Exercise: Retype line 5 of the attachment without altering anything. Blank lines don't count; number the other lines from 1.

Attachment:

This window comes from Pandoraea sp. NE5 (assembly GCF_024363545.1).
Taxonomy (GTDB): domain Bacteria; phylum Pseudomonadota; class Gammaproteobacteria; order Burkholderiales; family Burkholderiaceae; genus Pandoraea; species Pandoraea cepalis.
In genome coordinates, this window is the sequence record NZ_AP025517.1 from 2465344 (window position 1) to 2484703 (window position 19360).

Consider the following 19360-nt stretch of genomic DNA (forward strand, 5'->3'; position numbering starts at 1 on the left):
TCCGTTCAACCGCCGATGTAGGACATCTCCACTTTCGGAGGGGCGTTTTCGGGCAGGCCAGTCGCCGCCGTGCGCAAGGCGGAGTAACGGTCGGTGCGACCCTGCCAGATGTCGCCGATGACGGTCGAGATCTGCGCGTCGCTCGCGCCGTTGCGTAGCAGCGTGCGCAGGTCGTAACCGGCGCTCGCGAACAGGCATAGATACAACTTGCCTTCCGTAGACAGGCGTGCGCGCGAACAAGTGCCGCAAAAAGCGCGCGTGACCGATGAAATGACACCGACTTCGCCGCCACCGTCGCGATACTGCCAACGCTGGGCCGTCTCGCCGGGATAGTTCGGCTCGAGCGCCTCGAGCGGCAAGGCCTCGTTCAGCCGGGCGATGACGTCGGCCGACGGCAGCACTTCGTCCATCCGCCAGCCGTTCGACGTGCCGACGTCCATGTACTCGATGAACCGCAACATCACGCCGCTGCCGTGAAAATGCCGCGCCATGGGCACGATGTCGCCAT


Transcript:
TCCGTTCAACCGCCGATGTAGGACATCTCCACTTTCGGAGGGGCGTTTTCGGGCAGGCCAGTCGCCGCCGTGCGCAAGGCGGAGTAACGGTCGGTGCGACCCTGCCAGATGTCGCCGATGACGGTCGAGATCTGCGCGTCGCTCGCGCCGTTGCGTAGCAGCGTGCGCAGGTCGTAACCGGCGCTCGCGAACAGGCATAGATACAACTTGCCTTCCGTAGACAGGCGTGCGCGCGAACAAGTGCCGCAAAAAGCGCGCGTGACCGATGAAATGACACCGACTTCGCCGCCACCGTCGCGATACTGCCAACGCTGGGCCGTCTCGCCGGGATAGTTCGGCTCGAGCGCCTCGAGCGGCAAGGCCTCGTTCAGCCGGGCGATGACGTCGGCCGACGGCAGCACTTCGTCCATCCGCCAGCCGTTCGACGTGCCGACGTCCATGTACTCGATGAACCGCAACATCACGCCGCTGCCGTGAAAATGCCGCGCCATGGGCACGATGTCGCCAT